The Luberon in Autumn
and why it may be your favourite time to visit
Autumn in the Luberon is a magical time, here are the most compelling reasons to time your trip right after the summer season...
1. Far from the madding crowds
The first thing you will notice when you visit the Luberon in the fall is that the crowds of summer have vanished. You can park where you want, turn up for dinner without a reservation, and feel you are almost alone at a village or attraction. Peak season ends in August, which means that in autumn prices are distinctly lower for accommodation, flights, car rental, etc.
2. Idyllic temperatures
But isn't it cold and rainy in autumn? No! Although autumn is when the most rain falls in the Luberon, that is still only a small amount, and most days will be sunny and warm so you can comfortably eat outside in a T-shirt. It is not unusual in September and October for the temperature to reach the low 80s (30C). And you won't need a/c because the nights are cool.
3. The perfect time for hiking and biking
Spring and autumn are the best times for hiking and biking in the Luberon. First of all, it is not too hot, but also the trails on the Luberon mountain are closed in summer due to fire risk. Spring gives you the bright greens of a landscape coming to life, but you may prefer the autumnal displays of yellows and ochres, mist hanging in the valleys, and the faint smell of wood-smoke, as you hike or bike through the magical landscapes of the Luberon.
4. That light
The Luberon and Provence are famous for the clarity of the light. In summer in the middle part of the day the sun beats you down, so you just want to find some shade by the pool. In autumn the sun stays lower, casting longer shadows and giving an extended, gentler 'golden light'. Not just a pleasure to be in but a photographer's delight.
5. Day-trip delights
Autumn is a great time for day-trips beyond the Luberon. City explorations of Avignon, Aix-en-Provence and Arles for example are much more relaxed affairs when tourists don't outnumber the populations, and lower temperatures make day-long city strolls a real delight. On the coast, the beaches are practically deserted but the sea stays warm well into the autumn.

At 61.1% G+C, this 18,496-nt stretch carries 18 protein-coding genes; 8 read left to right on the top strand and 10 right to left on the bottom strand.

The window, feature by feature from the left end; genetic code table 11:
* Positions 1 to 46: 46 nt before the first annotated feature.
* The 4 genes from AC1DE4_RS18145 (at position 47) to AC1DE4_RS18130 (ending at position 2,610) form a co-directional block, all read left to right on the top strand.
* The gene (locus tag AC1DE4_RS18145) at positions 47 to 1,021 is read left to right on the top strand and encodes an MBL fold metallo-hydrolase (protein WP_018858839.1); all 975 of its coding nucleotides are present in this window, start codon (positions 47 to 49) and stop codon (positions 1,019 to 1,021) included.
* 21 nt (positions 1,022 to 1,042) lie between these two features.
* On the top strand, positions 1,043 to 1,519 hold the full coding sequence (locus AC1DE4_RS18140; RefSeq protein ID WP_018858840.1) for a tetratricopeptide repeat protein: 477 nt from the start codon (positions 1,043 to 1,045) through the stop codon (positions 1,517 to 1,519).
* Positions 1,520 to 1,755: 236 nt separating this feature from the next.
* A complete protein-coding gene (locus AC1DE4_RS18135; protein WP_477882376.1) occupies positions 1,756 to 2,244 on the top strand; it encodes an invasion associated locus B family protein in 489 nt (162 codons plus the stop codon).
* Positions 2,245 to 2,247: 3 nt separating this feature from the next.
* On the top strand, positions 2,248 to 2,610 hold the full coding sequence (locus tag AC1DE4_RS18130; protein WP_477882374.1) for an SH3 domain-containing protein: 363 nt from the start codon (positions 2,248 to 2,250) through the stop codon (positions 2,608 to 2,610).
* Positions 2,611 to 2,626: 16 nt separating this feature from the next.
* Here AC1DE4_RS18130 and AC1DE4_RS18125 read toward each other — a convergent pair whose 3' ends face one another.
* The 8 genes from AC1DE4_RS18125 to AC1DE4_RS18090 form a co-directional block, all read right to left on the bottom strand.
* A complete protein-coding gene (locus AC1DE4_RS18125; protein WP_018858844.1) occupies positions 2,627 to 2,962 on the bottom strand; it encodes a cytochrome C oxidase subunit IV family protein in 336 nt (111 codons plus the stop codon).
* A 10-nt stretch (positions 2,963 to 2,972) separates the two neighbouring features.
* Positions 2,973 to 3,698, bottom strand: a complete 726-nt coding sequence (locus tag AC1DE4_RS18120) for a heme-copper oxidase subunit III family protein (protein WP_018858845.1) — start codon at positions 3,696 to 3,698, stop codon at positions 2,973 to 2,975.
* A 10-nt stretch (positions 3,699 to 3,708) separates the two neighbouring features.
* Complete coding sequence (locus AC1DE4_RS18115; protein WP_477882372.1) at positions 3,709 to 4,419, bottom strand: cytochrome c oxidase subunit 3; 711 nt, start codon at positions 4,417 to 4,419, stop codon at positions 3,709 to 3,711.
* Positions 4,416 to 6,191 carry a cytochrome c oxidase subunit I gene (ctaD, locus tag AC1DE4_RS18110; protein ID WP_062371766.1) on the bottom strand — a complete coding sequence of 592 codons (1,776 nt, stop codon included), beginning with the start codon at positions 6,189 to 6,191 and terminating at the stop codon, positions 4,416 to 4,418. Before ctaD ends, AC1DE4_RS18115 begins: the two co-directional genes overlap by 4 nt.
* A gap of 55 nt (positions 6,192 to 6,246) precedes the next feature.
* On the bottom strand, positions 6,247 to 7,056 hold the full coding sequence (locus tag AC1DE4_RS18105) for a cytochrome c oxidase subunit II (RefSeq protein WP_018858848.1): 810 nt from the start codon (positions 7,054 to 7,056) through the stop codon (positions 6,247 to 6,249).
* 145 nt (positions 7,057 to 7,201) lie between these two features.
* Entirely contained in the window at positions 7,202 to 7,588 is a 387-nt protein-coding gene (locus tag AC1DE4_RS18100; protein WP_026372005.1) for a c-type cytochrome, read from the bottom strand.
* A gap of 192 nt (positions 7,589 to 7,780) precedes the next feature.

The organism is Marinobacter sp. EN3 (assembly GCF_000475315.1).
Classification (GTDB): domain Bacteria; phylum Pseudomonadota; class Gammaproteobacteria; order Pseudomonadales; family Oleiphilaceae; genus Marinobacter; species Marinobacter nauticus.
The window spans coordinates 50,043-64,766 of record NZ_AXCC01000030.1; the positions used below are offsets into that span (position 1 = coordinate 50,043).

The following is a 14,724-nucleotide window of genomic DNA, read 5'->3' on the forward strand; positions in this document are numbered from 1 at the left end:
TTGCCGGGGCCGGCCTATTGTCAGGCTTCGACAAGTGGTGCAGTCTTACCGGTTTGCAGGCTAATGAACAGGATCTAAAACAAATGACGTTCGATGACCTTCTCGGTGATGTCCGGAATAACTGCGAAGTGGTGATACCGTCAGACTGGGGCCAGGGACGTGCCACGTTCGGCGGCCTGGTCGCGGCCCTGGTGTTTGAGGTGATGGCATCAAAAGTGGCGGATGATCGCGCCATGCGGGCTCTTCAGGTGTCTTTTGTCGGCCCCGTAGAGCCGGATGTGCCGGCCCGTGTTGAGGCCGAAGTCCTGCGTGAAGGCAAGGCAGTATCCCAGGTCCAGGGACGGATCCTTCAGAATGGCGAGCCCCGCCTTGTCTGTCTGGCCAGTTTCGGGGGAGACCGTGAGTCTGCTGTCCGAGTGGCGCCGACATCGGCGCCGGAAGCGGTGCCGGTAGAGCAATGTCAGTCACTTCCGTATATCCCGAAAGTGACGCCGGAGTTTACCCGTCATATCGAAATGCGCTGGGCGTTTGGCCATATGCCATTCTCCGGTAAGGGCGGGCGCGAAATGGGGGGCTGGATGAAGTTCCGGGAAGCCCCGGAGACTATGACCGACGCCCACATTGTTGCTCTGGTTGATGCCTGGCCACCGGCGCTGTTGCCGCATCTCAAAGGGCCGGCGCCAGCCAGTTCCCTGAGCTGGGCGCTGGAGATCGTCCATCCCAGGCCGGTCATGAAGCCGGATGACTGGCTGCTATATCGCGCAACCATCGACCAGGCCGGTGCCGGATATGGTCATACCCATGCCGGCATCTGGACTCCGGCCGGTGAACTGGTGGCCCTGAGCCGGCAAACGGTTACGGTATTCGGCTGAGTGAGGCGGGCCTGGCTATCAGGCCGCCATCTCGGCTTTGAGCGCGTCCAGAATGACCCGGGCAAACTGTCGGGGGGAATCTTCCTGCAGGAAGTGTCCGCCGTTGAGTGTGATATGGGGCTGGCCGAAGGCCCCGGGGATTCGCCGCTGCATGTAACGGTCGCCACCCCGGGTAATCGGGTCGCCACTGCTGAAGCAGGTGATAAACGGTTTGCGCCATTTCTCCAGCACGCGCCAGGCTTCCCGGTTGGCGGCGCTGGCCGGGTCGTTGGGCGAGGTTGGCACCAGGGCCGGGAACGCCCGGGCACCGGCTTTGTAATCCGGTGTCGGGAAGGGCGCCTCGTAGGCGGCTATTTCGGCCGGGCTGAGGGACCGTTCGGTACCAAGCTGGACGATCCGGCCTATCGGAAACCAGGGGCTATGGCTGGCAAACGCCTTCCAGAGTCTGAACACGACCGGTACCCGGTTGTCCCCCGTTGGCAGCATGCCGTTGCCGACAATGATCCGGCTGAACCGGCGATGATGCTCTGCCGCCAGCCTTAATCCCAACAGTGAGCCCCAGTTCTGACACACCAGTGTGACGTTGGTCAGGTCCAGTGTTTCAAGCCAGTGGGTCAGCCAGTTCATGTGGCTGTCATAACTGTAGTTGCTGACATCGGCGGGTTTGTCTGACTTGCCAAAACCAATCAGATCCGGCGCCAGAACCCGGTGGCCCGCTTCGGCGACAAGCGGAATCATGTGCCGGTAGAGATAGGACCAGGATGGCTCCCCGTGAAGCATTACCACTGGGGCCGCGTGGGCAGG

6. Autumn treasure in the markets
Markets run as normal through the autumn, minus the crowds, and while they won't have the summer fruits Provence is famed for, there are seasonal consolations like the cornucopia of mushrooms, and as we get into November it is the turn of the truffle to reappear on the stalls.
7. Opening doors with Heritage Days
The third weekend in September gives you a great opportunity to see places that are normally closed to the public. The European Heritage Days (Journées Européennes du Patrimoine) sees castles, parks, monuments, churches, gardens, museums throw their doors open, usually for free entrance. For example, in 2022 you could visit the Laboratoire souterrain à bas bruit (Underground low-noise laboratory), which are kilometres of underground tunnels that used to host France's nuclear deterrent command centre in the cold war. Details of the Heritage Days are here: https://journeesdupatrimoine.culture.gouv.fr/en/
8. Wine bargains
Autumn is a time for wine! All the big supermarkets hold an autumn 'wine fair' (Foire aux Vins) where they give good discounts on their wine stocks - they are not just getting rid of bad wine they can't shift, there are many very good wines and well-known names at reduced prices. This is also the time they sell wine from small producers who don't make enough to stock all year, and some of these can be really interesting too. The Foire aux Vins happens in September and October (and there is also a smaller springtime edition).